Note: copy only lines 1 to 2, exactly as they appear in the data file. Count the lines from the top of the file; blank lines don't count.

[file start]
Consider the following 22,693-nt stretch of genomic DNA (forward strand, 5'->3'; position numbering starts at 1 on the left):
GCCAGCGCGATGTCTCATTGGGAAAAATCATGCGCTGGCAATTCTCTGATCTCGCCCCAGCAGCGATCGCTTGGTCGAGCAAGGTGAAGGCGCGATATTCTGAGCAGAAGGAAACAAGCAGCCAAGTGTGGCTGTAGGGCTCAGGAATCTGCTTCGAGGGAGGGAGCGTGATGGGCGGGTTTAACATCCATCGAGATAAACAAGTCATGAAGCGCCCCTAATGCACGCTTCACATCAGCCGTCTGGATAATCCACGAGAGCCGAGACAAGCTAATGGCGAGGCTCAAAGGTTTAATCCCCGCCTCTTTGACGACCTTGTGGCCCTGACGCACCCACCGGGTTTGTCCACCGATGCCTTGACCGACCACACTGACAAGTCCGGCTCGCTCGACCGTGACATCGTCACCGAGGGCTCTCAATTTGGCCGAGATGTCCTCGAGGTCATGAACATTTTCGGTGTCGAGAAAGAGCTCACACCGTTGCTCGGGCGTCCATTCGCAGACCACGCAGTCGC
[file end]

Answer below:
Consider the following 22,693-nt stretch of genomic DNA (forward strand, 5'->3'; position numbering starts at 1 on the left):
GCCAGCGCGATGTCTCATTGGGAAAAATCATGCGCTGGCAATTCTCTGATCTCGCCCCAGCAGCGATCGCTTGGTCGAGCAAGGTGAAGGCGCGATATTCTGAGCAGAAGGAAACAAGCAGCCAAGTGTGGCTGTAGGGCTCAGGAATCTGCTTCGAGGGAGGGAGCGTGATGGGCGGGTTTAACATCCATCGAGATAAACAAGTCATGAAGCGCCCCTAATGCACGCTTCACATCAGCCGTCTGGATAATCCACGAGAGCCGAGACAAGCTAATGGCGAGGCTCAAAGGTTTAATCCCCGCCTCTTTGACGACCTTGTGGCCCTGACGCACCCACCGGGTTTGTCCACCGATGCCTTGACCGACCACACTGACAAGTCCGGCTCGCTCGACCGTGACATCGTCACCGAGGGCTCTCAATTTGGCCGAGATGTCCTCGAGGTCATGAACATTTTCGGTGTCGAGAAAGAGCTCACACCGTTGCTCGGGCGTCCATTCGCAGACCACGCAGTCGC